||This article may be expanded with text translated from the corresponding article in the French Wikipedia. (December 2008)|
The Allegre farm, in Loubaresse
|• Mayor (2008–2014)||Bruno Paran|
|Area1||28.24 km2 (10.90 sq mi)|
|• Density||14/km2 (38/sq mi)|
|INSEE/Postal code||15108 / 15320|
|Elevation||726–996 m (2,382–3,268 ft)
(avg. 920 m or 3,020 ft)
1 French Land Register data, which excludes lakes, ponds, glaciers > 1 km² (0.386 sq mi or 247 acres) and river estuaries.2 Population without double counting: residents of multiple communes (e.g., students and military personnel) only counted once.
Municipality located in the Massif Central, in Margeride. It is one hour away from Clermont-Ferrand, and two hours away from Montpellier.
In old French, Loubaresse means: village where wolves are crossing (corresponds to the Occitan word “lobaressa”, which means “wolves’ haunted place”.) The Chaliers “Lou Balax” ancient section is a part of Loubaresse, which can probably better explain the name’s origin. The “Balax” means ditch, gorge, or ravine.
Places and monuments
♦ Longevialle Castle, 17th century. Longevialle Castle was built around 1960 by Antoine Guerin Falcon de Longevialle, but it was probably inhabited from the 16th century. Until 1958, it was the fiefdom of the Falcon de Longevialle family. Over centuries, it was extended until he became the horseshoe-shaped building we know now, completed by two buildings which form an overhang on the principal line of the front of the castle. In 1958, because of the construction of the Grandval dam, the Longevialle family was expropriated, and those two buildings destroyed. So, some elements of decoration were removed with the owner’s agreement. In 1961, the castle returned to the family because French national electricity company gave up the demolition of the principal building. Unfortunately, uninhabitable and isolated, it would be damaged by the years and the looters robbed the last paneling, and floorboards. In 1979, the Farmer’s House (which will become the Margeride eco museum) managed by Guy Brun, offered to buy, restore and bring to life the castle. It received the prize “Masterpiece in danger” in 1980 for the restoration of the North wing and obtained a ranking in the Extra Inventory of Historical Monuments for the elevations, the roof, and the wonderful granite stairs. In 2000, the mixed federation Garabit-Grandval, the new owner, decided to sell the castle instead of setting up an important restoration campaign of the South wing of which roof was in danger of collapsing. Jean-Yves de Longevialle offered to buy the Castle in January 2001 and immediately took up the restoration program again. After the renovation of the frame and the roof, the owner is now looking for original pieces of decoration (Doors, paneling, chimneys) to restore the castle as it was in 1958, before the expropriation.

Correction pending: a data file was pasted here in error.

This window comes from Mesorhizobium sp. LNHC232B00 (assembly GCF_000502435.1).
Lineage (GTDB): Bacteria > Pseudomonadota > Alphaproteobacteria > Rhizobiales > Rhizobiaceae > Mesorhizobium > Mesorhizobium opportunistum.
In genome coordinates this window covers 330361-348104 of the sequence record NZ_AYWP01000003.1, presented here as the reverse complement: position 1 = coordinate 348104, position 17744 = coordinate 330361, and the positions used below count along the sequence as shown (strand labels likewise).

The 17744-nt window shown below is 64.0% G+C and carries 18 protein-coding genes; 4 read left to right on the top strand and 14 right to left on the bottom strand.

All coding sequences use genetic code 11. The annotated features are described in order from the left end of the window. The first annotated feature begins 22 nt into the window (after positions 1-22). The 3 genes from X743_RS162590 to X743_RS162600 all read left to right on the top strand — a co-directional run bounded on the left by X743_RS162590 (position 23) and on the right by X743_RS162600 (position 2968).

♦ The Garabit viaduct
♦ The Pierre Allegre farm, Margeride eco-museum
♦ The Pompignac dungeon
♦ The Torrette farm
♦ Bertrand Duguesclin
♦ Gustave Eiffel
♦ Henri-Georges Clouzot
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